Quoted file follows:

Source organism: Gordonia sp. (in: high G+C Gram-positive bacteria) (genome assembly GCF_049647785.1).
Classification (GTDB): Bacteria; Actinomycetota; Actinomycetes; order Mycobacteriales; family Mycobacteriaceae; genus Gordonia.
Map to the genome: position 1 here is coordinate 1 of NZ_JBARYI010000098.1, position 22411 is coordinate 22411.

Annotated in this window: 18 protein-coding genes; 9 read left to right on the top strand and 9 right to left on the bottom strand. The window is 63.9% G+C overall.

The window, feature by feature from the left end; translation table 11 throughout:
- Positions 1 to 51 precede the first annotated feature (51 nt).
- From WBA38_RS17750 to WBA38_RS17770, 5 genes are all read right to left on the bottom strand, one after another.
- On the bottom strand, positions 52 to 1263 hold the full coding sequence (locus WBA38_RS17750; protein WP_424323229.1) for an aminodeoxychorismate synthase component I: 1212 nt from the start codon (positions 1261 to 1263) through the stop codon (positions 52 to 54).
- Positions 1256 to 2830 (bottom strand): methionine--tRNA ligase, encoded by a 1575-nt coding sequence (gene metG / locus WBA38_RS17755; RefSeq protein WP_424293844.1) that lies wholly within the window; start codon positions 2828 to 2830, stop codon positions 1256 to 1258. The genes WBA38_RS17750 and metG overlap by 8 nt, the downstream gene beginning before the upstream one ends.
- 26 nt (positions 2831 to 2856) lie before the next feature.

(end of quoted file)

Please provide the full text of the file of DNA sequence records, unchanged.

Source organism: Gordonia sp. (in: high G+C Gram-positive bacteria) (genome assembly GCF_049647785.1).
Classification (GTDB): Bacteria; Actinomycetota; Actinomycetes; order Mycobacteriales; family Mycobacteriaceae; genus Gordonia.
Map to the genome: position 1 here is coordinate 1 of NZ_JBARYI010000098.1, position 22411 is coordinate 22411.

Annotated in this window: 18 protein-coding genes; 9 read left to right on the top strand and 9 right to left on the bottom strand. The window is 63.9% G+C overall.

The window, feature by feature from the left end; translation table 11 throughout:
- Positions 1 to 51 precede the first annotated feature (51 nt).
- From WBA38_RS17750 to WBA38_RS17770, 5 genes are all read right to left on the bottom strand, one after another.
- On the bottom strand, positions 52 to 1263 hold the full coding sequence (locus WBA38_RS17750; protein WP_424323229.1) for an aminodeoxychorismate synthase component I: 1212 nt from the start codon (positions 1261 to 1263) through the stop codon (positions 52 to 54).
- Positions 1256 to 2830 (bottom strand): methionine--tRNA ligase, encoded by a 1575-nt coding sequence (gene metG / locus WBA38_RS17755; RefSeq protein WP_424293844.1) that lies wholly within the window; start codon positions 2828 to 2830, stop codon positions 1256 to 1258. The genes WBA38_RS17750 and metG overlap by 8 nt, the downstream gene beginning before the upstream one ends.
- 26 nt (positions 2831 to 2856) lie before the next feature.